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Commentary: What you can do for an 'outstanding' ORI

WHITEMAN AIR FORCE BASE, Mo. --

Posted on Bagram Air Base's life support door is a sign that reads "It's all about the 19 year old with a rifle - everything else is just support." The sign reminds pilots and weapon system officers stepping to their aircraft of the reason they are about to launch into mountainous terrain, throw their jet and body at the ground and deliver weapons upon the enemy.

Simply put, we are supporting the ground battle, the infantry grunt in direct contact with the enemy.

Our operational readiness inspection scenario puts even more importance on our ability to provide close air support for the infantry. We are simulated deployed to Bagram Air Base, Afghanistan, the only U.S. and NATO troops maneuvering in Afghanistan are infantry with very little armor support, and the enemy has crossed the border, attacking our infantry with tanks and armored personnel carriers.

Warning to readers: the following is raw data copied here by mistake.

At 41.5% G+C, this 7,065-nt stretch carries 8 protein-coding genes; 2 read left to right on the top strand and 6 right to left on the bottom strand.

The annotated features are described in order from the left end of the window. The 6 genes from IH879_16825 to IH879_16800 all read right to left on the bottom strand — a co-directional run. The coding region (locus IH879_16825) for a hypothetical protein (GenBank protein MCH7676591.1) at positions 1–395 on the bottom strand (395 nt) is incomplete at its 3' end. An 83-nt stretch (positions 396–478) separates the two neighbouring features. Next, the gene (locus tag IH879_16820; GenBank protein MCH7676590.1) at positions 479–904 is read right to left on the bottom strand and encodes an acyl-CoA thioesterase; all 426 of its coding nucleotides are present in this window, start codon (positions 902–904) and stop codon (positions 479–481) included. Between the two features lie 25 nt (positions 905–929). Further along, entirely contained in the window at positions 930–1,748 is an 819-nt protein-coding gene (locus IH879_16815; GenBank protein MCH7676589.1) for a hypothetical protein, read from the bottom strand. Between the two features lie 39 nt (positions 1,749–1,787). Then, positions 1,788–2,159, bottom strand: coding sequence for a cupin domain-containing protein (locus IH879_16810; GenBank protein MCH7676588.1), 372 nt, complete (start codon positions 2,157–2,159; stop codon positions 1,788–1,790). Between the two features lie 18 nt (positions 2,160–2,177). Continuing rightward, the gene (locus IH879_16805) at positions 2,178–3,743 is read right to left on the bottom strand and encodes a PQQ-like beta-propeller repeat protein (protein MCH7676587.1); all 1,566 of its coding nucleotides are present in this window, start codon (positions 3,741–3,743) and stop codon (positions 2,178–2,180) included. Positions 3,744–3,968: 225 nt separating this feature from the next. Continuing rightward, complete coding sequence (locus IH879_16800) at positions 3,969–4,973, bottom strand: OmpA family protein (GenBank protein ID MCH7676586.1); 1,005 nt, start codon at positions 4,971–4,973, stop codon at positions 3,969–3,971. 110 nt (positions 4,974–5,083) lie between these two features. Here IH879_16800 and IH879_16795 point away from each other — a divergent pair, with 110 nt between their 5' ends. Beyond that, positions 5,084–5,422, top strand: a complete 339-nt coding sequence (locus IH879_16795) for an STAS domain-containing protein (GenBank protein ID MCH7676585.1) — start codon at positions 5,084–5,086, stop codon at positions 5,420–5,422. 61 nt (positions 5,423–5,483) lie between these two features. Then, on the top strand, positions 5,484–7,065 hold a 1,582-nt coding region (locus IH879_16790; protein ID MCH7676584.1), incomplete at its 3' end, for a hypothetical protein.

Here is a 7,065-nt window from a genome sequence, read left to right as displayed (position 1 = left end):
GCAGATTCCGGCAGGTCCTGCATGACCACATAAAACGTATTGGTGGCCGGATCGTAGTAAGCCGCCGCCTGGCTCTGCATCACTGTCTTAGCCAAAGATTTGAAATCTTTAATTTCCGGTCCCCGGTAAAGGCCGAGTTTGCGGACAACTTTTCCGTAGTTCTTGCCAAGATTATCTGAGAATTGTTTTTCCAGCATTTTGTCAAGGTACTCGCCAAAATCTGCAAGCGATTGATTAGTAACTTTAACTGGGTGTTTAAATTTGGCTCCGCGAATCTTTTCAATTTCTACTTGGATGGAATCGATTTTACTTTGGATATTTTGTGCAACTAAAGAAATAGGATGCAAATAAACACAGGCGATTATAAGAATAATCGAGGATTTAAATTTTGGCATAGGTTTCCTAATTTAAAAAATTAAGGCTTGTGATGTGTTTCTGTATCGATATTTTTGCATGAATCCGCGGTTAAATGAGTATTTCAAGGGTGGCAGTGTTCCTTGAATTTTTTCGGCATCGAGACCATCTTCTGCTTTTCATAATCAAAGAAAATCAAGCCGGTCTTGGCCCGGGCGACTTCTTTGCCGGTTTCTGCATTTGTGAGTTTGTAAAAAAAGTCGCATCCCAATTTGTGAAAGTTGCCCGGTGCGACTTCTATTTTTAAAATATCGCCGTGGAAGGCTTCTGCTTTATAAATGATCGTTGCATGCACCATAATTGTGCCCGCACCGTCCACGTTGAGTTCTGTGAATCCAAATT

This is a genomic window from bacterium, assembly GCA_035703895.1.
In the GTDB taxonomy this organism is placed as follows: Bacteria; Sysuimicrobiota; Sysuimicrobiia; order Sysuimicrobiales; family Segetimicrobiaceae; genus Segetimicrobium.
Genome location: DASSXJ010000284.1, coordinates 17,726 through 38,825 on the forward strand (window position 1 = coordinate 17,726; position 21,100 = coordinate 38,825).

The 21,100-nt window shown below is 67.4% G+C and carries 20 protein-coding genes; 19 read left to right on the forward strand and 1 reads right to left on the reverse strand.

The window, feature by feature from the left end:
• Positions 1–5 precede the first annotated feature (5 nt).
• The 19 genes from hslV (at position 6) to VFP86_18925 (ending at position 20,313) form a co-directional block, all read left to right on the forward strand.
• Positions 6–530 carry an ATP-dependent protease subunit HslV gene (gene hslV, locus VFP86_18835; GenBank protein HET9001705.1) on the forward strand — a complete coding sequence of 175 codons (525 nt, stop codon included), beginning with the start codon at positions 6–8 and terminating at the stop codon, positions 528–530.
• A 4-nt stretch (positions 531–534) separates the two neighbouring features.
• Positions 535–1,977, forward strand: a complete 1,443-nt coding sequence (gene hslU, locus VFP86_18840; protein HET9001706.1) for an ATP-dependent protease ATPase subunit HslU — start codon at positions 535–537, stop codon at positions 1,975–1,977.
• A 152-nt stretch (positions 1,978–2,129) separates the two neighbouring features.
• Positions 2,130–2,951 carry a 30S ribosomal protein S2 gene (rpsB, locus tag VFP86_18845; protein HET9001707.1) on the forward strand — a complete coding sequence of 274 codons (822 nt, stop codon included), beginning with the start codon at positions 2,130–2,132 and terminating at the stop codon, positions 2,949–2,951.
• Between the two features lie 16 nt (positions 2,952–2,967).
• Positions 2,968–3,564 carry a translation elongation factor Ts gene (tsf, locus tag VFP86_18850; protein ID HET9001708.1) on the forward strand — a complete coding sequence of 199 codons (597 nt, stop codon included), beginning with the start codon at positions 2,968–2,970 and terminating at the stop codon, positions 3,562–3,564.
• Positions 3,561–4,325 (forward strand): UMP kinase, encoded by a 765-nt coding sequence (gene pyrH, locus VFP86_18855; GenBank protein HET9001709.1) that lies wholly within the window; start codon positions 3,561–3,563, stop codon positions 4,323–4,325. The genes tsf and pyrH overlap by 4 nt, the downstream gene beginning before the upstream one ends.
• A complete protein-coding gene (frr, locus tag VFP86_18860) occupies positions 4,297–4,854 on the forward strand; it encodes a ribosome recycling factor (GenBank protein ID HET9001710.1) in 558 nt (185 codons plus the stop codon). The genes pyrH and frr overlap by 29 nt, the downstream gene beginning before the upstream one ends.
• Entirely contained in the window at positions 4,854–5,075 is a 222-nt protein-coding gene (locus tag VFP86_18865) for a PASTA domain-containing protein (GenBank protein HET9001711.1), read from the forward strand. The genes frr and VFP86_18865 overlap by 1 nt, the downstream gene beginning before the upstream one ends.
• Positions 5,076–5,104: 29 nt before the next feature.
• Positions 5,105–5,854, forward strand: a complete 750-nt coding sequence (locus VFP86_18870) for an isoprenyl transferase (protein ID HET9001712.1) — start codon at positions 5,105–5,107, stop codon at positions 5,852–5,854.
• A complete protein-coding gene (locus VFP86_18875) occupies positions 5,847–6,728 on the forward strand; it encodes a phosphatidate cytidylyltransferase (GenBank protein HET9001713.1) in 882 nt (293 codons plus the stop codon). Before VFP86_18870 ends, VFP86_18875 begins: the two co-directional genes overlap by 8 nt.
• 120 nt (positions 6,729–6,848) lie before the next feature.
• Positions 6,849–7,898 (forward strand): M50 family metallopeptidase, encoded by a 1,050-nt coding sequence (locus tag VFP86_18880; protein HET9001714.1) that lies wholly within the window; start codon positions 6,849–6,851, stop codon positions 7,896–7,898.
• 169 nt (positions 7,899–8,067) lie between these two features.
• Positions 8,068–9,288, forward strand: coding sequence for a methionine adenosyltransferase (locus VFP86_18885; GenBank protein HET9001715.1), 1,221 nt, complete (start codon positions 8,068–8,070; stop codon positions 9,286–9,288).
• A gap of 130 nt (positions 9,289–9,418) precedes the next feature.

We need air support to provide CAS and destroy the enemy. Without CAS support, the enemy will most likely win the ground battle. Our wing's job is to fly 98 sorties in two days and conduct air strikes in support of our infantry being overrun by enemy tanks.

Every element of the 442nd Fighter Wing is critical to the success of the mission. The maintenance and operations groups have a direct link to the fight and the mission support group and medical squadron are major players in supporting those elements. We all need to be on our "A" game to be successful.